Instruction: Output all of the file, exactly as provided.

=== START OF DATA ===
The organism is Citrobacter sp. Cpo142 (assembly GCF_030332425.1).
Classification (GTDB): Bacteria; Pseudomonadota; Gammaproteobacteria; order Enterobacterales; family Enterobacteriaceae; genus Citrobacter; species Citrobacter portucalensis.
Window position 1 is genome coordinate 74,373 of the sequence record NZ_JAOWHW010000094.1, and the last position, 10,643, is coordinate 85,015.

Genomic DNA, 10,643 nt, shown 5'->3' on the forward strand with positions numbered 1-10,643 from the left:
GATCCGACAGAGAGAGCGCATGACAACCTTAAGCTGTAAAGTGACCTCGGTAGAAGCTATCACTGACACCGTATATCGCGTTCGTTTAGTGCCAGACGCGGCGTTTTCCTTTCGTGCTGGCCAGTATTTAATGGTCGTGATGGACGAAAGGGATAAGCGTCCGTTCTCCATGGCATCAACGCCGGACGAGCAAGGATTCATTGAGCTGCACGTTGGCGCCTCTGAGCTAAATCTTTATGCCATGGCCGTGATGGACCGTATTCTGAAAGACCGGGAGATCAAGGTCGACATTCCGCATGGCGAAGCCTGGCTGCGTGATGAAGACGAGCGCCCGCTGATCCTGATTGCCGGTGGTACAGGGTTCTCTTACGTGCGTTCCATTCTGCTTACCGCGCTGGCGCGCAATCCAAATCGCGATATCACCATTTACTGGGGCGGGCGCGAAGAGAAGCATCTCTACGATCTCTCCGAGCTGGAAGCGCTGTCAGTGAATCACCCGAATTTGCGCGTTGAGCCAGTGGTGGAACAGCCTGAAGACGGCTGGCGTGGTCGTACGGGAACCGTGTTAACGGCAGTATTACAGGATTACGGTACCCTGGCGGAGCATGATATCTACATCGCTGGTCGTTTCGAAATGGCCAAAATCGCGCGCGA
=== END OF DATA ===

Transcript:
The organism is Citrobacter sp. Cpo142 (assembly GCF_030332425.1).
Classification (GTDB): Bacteria; Pseudomonadota; Gammaproteobacteria; order Enterobacterales; family Enterobacteriaceae; genus Citrobacter; species Citrobacter portucalensis.
Window position 1 is genome coordinate 74,373 of the sequence record NZ_JAOWHW010000094.1, and the last position, 10,643, is coordinate 85,015.

Genomic DNA, 10,643 nt, shown 5'->3' on the forward strand with positions numbered 1-10,643 from the left:
GATCCGACAGAGAGAGCGCATGACAACCTTAAGCTGTAAAGTGACCTCGGTAGAAGCTATCACTGACACCGTATATCGCGTTCGTTTAGTGCCAGACGCGGCGTTTTCCTTTCGTGCTGGCCAGTATTTAATGGTCGTGATGGACGAAAGGGATAAGCGTCCGTTCTCCATGGCATCAACGCCGGACGAGCAAGGATTCATTGAGCTGCACGTTGGCGCCTCTGAGCTAAATCTTTATGCCATGGCCGTGATGGACCGTATTCTGAAAGACCGGGAGATCAAGGTCGACATTCCGCATGGCGAAGCCTGGCTGCGTGATGAAGACGAGCGCCCGCTGATCCTGATTGCCGGTGGTACAGGGTTCTCTTACGTGCGTTCCATTCTGCTTACCGCGCTGGCGCGCAATCCAAATCGCGATATCACCATTTACTGGGGCGGGCGCGAAGAGAAGCATCTCTACGATCTCTCCGAGCTGGAAGCGCTGTCAGTGAATCACCCGAATTTGCGCGTTGAGCCAGTGGTGGAACAGCCTGAAGACGGCTGGCGTGGTCGTACGGGAACCGTGTTAACGGCAGTATTACAGGATTACGGTACCCTGGCGGAGCATGATATCTACATCGCTGGTCGTTTCGAAATGGCCAAAATCGCGCGCGA